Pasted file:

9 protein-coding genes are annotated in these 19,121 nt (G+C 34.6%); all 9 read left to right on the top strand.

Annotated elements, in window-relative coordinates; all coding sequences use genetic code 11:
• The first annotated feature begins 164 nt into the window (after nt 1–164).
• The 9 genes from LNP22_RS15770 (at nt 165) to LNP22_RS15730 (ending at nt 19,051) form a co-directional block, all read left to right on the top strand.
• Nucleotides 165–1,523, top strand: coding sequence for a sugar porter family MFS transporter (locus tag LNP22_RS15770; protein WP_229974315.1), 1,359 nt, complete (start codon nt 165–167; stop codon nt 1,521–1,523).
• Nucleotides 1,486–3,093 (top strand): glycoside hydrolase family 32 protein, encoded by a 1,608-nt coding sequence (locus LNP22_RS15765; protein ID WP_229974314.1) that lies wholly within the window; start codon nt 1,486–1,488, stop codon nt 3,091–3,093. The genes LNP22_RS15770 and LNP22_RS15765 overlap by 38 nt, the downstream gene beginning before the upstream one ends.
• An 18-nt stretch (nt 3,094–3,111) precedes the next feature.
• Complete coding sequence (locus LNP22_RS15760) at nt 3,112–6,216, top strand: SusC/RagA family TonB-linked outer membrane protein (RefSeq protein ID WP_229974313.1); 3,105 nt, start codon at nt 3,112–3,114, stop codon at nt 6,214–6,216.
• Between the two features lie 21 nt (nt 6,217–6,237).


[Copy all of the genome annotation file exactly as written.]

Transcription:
9 protein-coding genes are annotated in these 19,121 nt (G+C 34.6%); all 9 read left to right on the top strand.

Annotated elements, in window-relative coordinates; all coding sequences use genetic code 11:
• The first annotated feature begins 164 nt into the window (after nt 1–164).
• The 9 genes from LNP22_RS15770 (at nt 165) to LNP22_RS15730 (ending at nt 19,051) form a co-directional block, all read left to right on the top strand.
• Nucleotides 165–1,523, top strand: coding sequence for a sugar porter family MFS transporter (locus tag LNP22_RS15770; protein WP_229974315.1), 1,359 nt, complete (start codon nt 165–167; stop codon nt 1,521–1,523).
• Nucleotides 1,486–3,093 (top strand): glycoside hydrolase family 32 protein, encoded by a 1,608-nt coding sequence (locus LNP22_RS15765; protein ID WP_229974314.1) that lies wholly within the window; start codon nt 1,486–1,488, stop codon nt 3,091–3,093. The genes LNP22_RS15770 and LNP22_RS15765 overlap by 38 nt, the downstream gene beginning before the upstream one ends.
• An 18-nt stretch (nt 3,094–3,111) precedes the next feature.
• Complete coding sequence (locus LNP22_RS15760) at nt 3,112–6,216, top strand: SusC/RagA family TonB-linked outer membrane protein (RefSeq protein ID WP_229974313.1); 3,105 nt, start codon at nt 3,112–3,114, stop codon at nt 6,214–6,216.
• Between the two features lie 21 nt (nt 6,217–6,237).